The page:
President Pompidou of France seized most of the headlines during his first session of summit talks with United States President Nixon in Iceland today (Thursday, 31 May).
President Pompidou of France seized most of the headlines during his first session of summit talks with United States President Nixon in Iceland today (Thursday, 31 May). Though Mr. Nixon, making his first overseas trip since the Watergate scandal burst, was hoping to reassert himself as a world statesman, it was the French head of state who made the initial impact. President Pompidou warned of the "great danger" for western Europe of any unilateral withdrawal of U.S. forces.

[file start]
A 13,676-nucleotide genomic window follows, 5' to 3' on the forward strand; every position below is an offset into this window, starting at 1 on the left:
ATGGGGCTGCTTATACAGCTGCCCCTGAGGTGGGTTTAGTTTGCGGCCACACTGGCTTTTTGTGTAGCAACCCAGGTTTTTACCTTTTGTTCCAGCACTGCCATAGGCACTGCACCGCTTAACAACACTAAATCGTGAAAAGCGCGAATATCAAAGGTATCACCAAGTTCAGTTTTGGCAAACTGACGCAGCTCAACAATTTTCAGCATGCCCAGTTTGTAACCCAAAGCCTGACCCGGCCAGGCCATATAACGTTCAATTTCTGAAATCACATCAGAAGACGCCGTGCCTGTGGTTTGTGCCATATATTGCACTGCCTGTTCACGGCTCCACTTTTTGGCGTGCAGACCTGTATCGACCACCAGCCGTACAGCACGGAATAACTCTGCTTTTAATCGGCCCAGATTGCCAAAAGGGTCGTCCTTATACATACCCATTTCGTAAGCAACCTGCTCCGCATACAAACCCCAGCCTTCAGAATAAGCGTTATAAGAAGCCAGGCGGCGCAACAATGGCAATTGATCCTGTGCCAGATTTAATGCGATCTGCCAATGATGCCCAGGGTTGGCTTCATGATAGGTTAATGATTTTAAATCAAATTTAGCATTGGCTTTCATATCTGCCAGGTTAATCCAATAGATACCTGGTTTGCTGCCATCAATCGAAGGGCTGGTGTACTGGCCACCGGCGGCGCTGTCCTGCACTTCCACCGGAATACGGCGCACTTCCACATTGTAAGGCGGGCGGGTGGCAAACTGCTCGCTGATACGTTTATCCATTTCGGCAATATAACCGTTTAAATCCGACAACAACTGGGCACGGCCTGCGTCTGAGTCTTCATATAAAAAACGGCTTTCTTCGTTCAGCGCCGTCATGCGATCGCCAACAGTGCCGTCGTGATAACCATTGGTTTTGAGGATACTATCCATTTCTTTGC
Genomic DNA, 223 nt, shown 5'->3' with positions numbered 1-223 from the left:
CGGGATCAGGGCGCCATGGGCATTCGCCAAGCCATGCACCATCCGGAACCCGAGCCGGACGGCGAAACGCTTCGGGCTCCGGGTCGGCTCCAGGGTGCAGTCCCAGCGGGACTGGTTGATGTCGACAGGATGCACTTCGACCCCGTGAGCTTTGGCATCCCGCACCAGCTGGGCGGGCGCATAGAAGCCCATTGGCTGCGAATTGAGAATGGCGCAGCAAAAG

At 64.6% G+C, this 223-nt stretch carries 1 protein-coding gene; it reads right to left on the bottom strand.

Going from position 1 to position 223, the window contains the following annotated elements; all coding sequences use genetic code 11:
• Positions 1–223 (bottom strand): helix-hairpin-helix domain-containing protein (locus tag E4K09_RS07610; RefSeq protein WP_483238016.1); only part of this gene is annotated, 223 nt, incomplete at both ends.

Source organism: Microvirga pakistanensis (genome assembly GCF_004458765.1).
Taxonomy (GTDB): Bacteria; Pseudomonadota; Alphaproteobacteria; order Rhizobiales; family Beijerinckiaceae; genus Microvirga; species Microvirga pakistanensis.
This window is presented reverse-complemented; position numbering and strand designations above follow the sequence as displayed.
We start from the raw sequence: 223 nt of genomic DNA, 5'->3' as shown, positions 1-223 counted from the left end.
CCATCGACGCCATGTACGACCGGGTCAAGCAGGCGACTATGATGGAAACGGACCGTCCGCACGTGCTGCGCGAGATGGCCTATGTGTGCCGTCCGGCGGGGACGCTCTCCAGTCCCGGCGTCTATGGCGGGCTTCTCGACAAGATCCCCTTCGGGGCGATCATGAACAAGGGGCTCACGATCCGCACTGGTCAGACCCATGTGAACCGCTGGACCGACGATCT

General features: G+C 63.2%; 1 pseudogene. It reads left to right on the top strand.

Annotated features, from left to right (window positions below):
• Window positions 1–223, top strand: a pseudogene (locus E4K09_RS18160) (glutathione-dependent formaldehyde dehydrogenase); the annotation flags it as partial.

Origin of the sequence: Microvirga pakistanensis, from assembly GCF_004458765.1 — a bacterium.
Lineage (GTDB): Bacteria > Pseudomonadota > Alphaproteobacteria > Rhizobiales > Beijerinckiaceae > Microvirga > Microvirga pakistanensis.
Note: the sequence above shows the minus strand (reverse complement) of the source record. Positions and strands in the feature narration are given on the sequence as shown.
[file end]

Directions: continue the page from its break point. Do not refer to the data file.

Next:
It was reported that during the first session of talks, Mr. Nixon quickly reassured the French leader that he had no intention of making a unilateral withdrawal of troops. The French have been fearful that the Americans might use the threat of troops withdrawal to force trade concessions from European Common market countries.
In the past, the Americans have been seeking to link defence agreements with monetary and trade negotiations.
When the talks turned to world monetary system, the two leaders were able to reach immediate agreements that the current system doesn't work and that an alternative was needed. This agreement was again gratifying for President Pompidou, who had vowed to press for urgent monetary reform during the summit.